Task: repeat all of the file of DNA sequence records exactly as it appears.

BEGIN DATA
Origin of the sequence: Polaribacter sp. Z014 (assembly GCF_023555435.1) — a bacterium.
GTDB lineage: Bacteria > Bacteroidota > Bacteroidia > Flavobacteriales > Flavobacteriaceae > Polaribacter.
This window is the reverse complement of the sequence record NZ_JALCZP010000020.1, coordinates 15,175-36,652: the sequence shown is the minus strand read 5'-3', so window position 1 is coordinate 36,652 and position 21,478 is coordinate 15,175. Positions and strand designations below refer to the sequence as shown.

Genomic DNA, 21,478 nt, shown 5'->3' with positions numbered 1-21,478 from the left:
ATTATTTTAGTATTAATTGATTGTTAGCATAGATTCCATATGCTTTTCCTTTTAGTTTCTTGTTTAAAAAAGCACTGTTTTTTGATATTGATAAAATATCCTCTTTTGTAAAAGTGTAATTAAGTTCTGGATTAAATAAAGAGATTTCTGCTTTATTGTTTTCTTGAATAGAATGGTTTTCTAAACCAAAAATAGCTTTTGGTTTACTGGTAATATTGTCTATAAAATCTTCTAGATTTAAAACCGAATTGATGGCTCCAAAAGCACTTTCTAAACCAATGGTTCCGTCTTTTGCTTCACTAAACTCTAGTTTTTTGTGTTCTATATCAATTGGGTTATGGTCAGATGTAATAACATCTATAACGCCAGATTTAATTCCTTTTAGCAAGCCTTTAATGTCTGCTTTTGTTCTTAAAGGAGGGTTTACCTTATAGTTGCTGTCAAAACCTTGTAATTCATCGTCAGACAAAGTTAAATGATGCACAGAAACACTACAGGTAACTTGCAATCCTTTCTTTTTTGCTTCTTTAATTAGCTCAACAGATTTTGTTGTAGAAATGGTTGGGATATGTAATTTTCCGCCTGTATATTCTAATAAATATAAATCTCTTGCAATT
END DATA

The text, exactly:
Origin of the sequence: Polaribacter sp. Z014 (assembly GCF_023555435.1) — a bacterium.
GTDB lineage: Bacteria > Bacteroidota > Bacteroidia > Flavobacteriales > Flavobacteriaceae > Polaribacter.
This window is the reverse complement of the sequence record NZ_JALCZP010000020.1, coordinates 15,175-36,652: the sequence shown is the minus strand read 5'-3', so window position 1 is coordinate 36,652 and position 21,478 is coordinate 15,175. Positions and strand designations below refer to the sequence as shown.

Genomic DNA, 21,478 nt, shown 5'->3' with positions numbered 1-21,478 from the left:
ATTATTTTAGTATTAATTGATTGTTAGCATAGATTCCATATGCTTTTCCTTTTAGTTTCTTGTTTAAAAAAGCACTGTTTTTTGATATTGATAAAATATCCTCTTTTGTAAAAGTGTAATTAAGTTCTGGATTAAATAAAGAGATTTCTGCTTTATTGTTTTCTTGAATAGAATGGTTTTCTAAACCAAAAATAGCTTTTGGTTTACTGGTAATATTGTCTATAAAATCTTCTAGATTTAAAACCGAATTGATGGCTCCAAAAGCACTTTCTAAACCAATGGTTCCGTCTTTTGCTTCACTAAACTCTAGTTTTTTGTGTTCTATATCAATTGGGTTATGGTCAGATGTAATAACATCTATAACGCCAGATTTAATTCCTTTTAGCAAGCCTTTAATGTCTGCTTTTGTTCTTAAAGGAGGGTTTACCTTATAGTTGCTGTCAAAACCTTGTAATTCATCGTCAGACAAAGTTAAATGATGCACAGAAACACTACAGGTAACTTGCAATCCTTTCTTTTTTGCTTCTTTAATTAGCTCAACAGATTTTGTTGTAGAAATGGTTGGGATATGTAATTTTCCGCCTGTATATTCTAATAAATATAAATCTCTTGCAATT